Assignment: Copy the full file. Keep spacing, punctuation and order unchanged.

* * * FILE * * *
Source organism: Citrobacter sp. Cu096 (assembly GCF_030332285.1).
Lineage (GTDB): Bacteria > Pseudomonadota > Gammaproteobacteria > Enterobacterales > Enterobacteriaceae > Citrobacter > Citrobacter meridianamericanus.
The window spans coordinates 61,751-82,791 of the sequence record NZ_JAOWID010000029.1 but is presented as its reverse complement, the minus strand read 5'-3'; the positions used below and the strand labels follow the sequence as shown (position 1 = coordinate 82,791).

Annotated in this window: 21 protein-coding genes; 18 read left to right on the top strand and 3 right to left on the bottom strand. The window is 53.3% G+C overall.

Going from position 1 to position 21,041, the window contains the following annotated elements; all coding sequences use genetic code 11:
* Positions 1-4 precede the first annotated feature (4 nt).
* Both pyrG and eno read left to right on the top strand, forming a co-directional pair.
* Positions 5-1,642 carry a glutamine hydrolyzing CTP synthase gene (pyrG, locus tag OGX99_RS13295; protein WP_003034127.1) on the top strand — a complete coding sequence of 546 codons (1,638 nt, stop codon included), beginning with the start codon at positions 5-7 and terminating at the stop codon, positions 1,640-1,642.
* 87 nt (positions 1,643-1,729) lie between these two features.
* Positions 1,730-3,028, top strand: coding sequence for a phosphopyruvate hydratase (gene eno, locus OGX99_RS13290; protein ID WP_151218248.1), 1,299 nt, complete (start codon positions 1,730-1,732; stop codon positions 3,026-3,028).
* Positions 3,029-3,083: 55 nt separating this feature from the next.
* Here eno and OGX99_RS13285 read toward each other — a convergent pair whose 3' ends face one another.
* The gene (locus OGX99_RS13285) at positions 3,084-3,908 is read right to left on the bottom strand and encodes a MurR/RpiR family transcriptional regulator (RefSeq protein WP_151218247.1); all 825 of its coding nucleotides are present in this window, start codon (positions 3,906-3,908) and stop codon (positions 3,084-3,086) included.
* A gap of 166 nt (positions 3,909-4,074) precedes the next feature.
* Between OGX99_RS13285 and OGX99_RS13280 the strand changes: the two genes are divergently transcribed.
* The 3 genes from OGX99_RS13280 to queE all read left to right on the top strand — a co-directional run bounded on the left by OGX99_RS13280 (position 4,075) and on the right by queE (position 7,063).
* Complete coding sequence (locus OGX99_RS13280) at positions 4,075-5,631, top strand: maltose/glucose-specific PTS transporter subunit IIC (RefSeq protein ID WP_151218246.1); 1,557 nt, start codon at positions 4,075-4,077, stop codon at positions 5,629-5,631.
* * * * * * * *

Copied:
Source organism: Citrobacter sp. Cu096 (assembly GCF_030332285.1).
Lineage (GTDB): Bacteria > Pseudomonadota > Gammaproteobacteria > Enterobacterales > Enterobacteriaceae > Citrobacter > Citrobacter meridianamericanus.
The window spans coordinates 61,751-82,791 of the sequence record NZ_JAOWID010000029.1 but is presented as its reverse complement, the minus strand read 5'-3'; the positions used below and the strand labels follow the sequence as shown (position 1 = coordinate 82,791).

Annotated in this window: 21 protein-coding genes; 18 read left to right on the top strand and 3 right to left on the bottom strand. The window is 53.3% G+C overall.

Going from position 1 to position 21,041, the window contains the following annotated elements; all coding sequences use genetic code 11:
* Positions 1-4 precede the first annotated feature (4 nt).
* Both pyrG and eno read left to right on the top strand, forming a co-directional pair.
* Positions 5-1,642 carry a glutamine hydrolyzing CTP synthase gene (pyrG, locus tag OGX99_RS13295; protein WP_003034127.1) on the top strand — a complete coding sequence of 546 codons (1,638 nt, stop codon included), beginning with the start codon at positions 5-7 and terminating at the stop codon, positions 1,640-1,642.
* 87 nt (positions 1,643-1,729) lie between these two features.
* Positions 1,730-3,028, top strand: coding sequence for a phosphopyruvate hydratase (gene eno, locus OGX99_RS13290; protein ID WP_151218248.1), 1,299 nt, complete (start codon positions 1,730-1,732; stop codon positions 3,026-3,028).
* Positions 3,029-3,083: 55 nt separating this feature from the next.
* Here eno and OGX99_RS13285 read toward each other — a convergent pair whose 3' ends face one another.
* The gene (locus OGX99_RS13285) at positions 3,084-3,908 is read right to left on the bottom strand and encodes a MurR/RpiR family transcriptional regulator (RefSeq protein WP_151218247.1); all 825 of its coding nucleotides are present in this window, start codon (positions 3,906-3,908) and stop codon (positions 3,084-3,086) included.
* A gap of 166 nt (positions 3,909-4,074) precedes the next feature.
* Between OGX99_RS13285 and OGX99_RS13280 the strand changes: the two genes are divergently transcribed.
* The 3 genes from OGX99_RS13280 to queE all read left to right on the top strand — a co-directional run bounded on the left by OGX99_RS13280 (position 4,075) and on the right by queE (position 7,063).
* Complete coding sequence (locus OGX99_RS13280) at positions 4,075-5,631, top strand: maltose/glucose-specific PTS transporter subunit IIC (RefSeq protein ID WP_151218246.1); 1,557 nt, start codon at positions 4,075-4,077, stop codon at positions 5,629-5,631.